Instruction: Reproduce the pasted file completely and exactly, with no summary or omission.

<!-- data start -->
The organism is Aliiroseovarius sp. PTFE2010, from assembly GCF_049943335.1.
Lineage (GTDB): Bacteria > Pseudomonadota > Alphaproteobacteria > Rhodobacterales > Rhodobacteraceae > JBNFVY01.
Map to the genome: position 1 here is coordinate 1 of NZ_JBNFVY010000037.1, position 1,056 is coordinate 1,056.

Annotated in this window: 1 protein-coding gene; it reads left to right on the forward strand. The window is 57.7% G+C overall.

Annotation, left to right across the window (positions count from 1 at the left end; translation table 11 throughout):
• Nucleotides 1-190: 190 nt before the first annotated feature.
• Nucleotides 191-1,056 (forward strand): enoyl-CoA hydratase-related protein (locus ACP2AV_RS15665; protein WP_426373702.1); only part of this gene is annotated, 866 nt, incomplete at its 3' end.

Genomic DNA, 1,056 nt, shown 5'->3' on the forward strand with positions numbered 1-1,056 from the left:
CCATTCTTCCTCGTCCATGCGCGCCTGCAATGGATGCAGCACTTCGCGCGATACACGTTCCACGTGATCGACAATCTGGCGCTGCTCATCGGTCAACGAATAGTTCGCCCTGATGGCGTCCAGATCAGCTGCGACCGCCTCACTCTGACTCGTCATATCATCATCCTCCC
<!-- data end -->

The organism is Aliiroseovarius sp. PTFE2010, from assembly GCF_049943335.1.
Lineage (GTDB): Bacteria > Pseudomonadota > Alphaproteobacteria > Rhodobacterales > Rhodobacteraceae > JBNFVY01.
Map to the genome: position 1 here is coordinate 1 of NZ_JBNFVY010000037.1, position 1,056 is coordinate 1,056.

Annotated in this window: 1 protein-coding gene; it reads left to right on the forward strand. The window is 57.7% G+C overall.

Annotation, left to right across the window (positions count from 1 at the left end; translation table 11 throughout):
• Nucleotides 1-190: 190 nt before the first annotated feature.
• Nucleotides 191-1,056 (forward strand): enoyl-CoA hydratase-related protein (locus ACP2AV_RS15665; protein WP_426373702.1); only part of this gene is annotated, 866 nt, incomplete at its 3' end.

Genomic DNA, 1,056 nt, shown 5'->3' on the forward strand with positions numbered 1-1,056 from the left:
CCATTCTTCCTCGTCCATGCGCGCCTGCAATGGATGCAGCACTTCGCGCGATACACGTTCCACGTGATCGACAATCTGGCGCTGCTCATCGGTCAACGAATAGTTCGCCCTGATGGCGTCCAGATCAGCTGCGACCGCCTCACTCTGACTCGTCATATCATCATCCTCCC